We need not decide whether such a cumbersome inquiry might be appropriate in all cases, however, because in this case, even when we consider only those charges in the information that are essential to the criminal recklessness conviction, it is apparent that Jackson was convicted of a crime of violence. By considering only the minimum facts necessary to support Jackson's conviction, we can ensure that we impose a sentence enhancement only for conduct of which Jackson was actually convicted. See Taylor, 495 U.S. at 601-2, 110 S. Ct. at 2160 (" [I]f a guilty plea to a lesser ... offense was the result of a plea bargain, it would seem unfair to impose a sentence enhancement as if the defendant had pleaded guilty to [the charged offense]."). Although at least one circuit has rejected this approach, see Hill, 131 F.3d at 1061 (" [W]hen a defendant pleads guilty to a lesser included offense of the offense charged in the indictment and the statutory definition of the lesser offense allows conviction for conduct that does not meet the definition of a 'crime of violence,' the indictment alone does not provide a sufficient basis for designating an offense a 'crime of violence.' "), another has adopted it, see United States v. Arnold, 58 F.3d 1117, 1124 (6th Cir. 1995) (holding that, when a defendant has not been convicted of the offense with which he was originally charged, the sentencing court's inquiry should be limited to "only those charges in the indictment that are essential to the offense to which [the] defendant entered his plea."). And we suggested a similar procedure in Shannon, 110 F.3d at 385 (advising that when a criminal complaint is the only charging document, the sentencing judge should "consider only the minimum facts required to support the conviction").
Criminal recklessness under Ind.Code § 5-42-2-2 can be anything from a Class B misdemeanor to a Class C felony, depending on whether a vehicle or deadly weapon is used and on whether serious bodily injury results. A person can commit the Class D felony version of criminal recklessness in one of two ways. The first way is by recklessly, knowingly, or intentionally, while armed with a deadly weapon, either performing an act that creates a substantial risk of bodily injury to another person, or hazing, i.e., forcing or requiring another person to perform an act that creates a substantial risk of bodily injury. Ind.Code § 35-42-2-2(b). See also Ind.Code § 35-42-2-2(a). The second way is by "recklessly, knowingly, or intentionally ... inflict [ing] serious bodily injury on another person; or ... perform [ing] hazing that results in serious bodily injury to a person." Ind.Code § 35-42-2-2(c). The first type of Class D felony criminal recklessness presents a serious risk of physical injury by definition. However, the same cannot be said about the second type of Class D felony criminal recklessness. As we explained in United States v. Rutherford, it is "nonsensical" to say that "conduct created a serious risk of injury because [it] in fact injured another person." 54 F.3d 370, 376 (7th Cir. 1995). Even conduct that presents a minimal risk of injury can result in injury. Id.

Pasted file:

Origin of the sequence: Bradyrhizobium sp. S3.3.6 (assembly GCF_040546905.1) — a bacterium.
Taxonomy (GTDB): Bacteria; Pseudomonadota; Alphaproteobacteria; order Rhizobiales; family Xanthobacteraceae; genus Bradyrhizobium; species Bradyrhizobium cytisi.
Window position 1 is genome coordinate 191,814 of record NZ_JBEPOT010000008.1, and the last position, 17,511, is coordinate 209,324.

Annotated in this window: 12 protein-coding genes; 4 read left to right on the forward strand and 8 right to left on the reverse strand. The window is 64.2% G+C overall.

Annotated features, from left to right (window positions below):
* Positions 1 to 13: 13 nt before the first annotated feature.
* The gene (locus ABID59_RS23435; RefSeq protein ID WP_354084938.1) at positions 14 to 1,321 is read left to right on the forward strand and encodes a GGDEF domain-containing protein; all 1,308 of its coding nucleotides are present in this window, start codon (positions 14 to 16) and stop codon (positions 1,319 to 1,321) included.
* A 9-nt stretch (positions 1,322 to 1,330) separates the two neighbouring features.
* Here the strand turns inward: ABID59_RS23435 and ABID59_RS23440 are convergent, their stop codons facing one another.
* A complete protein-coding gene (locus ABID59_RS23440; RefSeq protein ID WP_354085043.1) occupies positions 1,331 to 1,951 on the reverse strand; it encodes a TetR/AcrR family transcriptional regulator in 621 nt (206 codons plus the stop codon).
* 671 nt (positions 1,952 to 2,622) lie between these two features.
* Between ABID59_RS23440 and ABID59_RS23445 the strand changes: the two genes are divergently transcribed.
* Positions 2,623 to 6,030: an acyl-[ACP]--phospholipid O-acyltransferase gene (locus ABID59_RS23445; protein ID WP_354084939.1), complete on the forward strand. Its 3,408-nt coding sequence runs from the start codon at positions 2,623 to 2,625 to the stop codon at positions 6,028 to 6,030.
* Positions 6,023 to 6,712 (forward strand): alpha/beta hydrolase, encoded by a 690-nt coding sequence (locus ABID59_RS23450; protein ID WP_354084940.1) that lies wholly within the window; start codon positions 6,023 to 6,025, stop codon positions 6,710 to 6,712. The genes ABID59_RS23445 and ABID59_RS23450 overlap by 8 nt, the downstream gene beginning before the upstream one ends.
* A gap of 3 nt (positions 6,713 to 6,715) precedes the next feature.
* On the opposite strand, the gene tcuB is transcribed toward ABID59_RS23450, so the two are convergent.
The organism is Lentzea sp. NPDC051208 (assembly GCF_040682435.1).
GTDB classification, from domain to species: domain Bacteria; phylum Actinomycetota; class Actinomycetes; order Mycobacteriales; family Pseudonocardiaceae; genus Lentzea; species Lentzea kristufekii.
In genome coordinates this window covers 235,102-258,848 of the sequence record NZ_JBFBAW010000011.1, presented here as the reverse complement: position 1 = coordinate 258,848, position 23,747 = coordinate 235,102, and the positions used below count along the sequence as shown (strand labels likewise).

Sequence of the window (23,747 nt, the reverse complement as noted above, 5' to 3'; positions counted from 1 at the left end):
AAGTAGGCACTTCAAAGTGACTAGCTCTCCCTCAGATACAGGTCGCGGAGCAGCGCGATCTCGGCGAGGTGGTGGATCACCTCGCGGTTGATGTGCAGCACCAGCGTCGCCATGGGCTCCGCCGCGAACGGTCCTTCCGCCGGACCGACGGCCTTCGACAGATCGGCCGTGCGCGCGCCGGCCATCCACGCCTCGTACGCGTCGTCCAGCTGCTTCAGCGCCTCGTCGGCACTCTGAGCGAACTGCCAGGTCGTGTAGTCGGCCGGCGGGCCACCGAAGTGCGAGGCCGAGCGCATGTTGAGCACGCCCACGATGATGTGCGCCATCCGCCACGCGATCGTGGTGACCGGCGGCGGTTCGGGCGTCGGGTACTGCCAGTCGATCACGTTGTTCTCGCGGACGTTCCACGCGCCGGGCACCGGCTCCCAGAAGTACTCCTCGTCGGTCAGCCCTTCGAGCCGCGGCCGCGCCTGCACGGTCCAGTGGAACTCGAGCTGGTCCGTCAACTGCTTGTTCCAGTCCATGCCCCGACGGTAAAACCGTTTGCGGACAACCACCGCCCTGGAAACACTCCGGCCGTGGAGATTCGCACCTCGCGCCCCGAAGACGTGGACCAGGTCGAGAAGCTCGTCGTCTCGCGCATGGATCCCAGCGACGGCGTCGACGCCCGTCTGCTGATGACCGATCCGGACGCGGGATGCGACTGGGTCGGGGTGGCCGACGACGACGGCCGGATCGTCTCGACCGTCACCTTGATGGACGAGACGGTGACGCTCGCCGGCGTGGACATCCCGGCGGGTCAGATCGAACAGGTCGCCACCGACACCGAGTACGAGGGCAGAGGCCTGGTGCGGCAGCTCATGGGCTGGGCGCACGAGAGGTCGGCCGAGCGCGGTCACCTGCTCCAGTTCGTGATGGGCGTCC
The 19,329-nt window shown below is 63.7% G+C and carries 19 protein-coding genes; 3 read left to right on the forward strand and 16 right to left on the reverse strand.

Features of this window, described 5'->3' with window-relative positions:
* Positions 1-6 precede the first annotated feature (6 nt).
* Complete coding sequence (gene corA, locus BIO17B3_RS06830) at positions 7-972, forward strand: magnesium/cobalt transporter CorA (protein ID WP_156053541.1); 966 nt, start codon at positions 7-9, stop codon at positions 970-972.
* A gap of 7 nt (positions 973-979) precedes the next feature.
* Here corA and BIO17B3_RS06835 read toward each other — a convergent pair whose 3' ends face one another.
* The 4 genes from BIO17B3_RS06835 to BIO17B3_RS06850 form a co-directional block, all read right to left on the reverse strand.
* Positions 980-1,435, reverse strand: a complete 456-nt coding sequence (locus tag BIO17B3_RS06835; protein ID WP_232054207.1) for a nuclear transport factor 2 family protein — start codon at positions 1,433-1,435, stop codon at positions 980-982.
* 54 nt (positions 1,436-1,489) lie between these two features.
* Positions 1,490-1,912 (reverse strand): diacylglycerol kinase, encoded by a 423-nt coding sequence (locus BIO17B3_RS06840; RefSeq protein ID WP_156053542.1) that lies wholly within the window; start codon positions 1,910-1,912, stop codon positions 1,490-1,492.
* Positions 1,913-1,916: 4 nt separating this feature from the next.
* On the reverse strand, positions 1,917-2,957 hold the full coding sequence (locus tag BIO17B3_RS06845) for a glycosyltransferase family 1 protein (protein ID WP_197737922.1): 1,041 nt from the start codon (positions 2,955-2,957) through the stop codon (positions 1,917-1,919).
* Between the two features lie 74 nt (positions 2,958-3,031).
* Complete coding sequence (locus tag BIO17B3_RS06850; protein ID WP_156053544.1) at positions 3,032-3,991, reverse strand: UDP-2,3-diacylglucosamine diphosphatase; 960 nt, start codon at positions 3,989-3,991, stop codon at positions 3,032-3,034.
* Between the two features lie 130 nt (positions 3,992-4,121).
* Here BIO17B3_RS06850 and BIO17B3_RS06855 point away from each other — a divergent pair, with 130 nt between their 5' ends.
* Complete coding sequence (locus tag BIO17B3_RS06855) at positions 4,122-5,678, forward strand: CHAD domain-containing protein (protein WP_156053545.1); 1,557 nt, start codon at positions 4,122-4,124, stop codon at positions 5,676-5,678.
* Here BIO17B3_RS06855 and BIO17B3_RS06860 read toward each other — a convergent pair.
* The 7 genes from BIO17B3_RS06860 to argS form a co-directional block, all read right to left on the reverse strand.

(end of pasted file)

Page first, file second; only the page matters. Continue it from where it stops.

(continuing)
The Indiana indictment charged Jackson with: (1) "touching, beating, striking and kicking" the victim, (2) physically restraining the victim while the victim was touched, beaten, stricken, and kicked, (3) physically restraining the victim while another person aimed a firearm at the victim, and (4) physically restraining the victim while a shotgun was fired at the victim. (Elkhart Circuit Court Information, Sept. 30, 1987, Cause No. 8710-CF 062.) Because Jackson was not armed during the altercation, none of these acts constitutes the first type of Class D felony criminal recklessness (i.e. recklessly, knowingly, or intentionally performing an act that creates a substantial risk of bodily injury while armed with a deadly weapon, Ind.Code § 35-42-2-2(b)). However, each of the acts charged does constitute the second type of Class D felony criminal recklessness (i.e. recklessly, knowingly, or intentionally inflicting serious bodily injury on another person, Ind.Code § 35-42-2-2(c)). Furthermore, each of the charged acts involved conduct that presented a serious risk of physical injury to another. Regardless of whether it was the beating or one of the various types of restraint that provided the basis for Jackson's plea, he was clearly convicted of a crime of violence within the meaning of U.S.S.G. § 4B1.2(a) (2). Since Jackson had two prior felony convictions for crimes of violence, he should have received a career offender enhancement pursuant to U.S.S.G. § 4B1.1.
For the foregoing reasons, we A FFIRM Jackson's conviction, V ACATE his sentence, and R EMAND for resentencing consistent with this opinion.
Judge Cummings participated in this case through oral argument; however, he died on April 24, 1999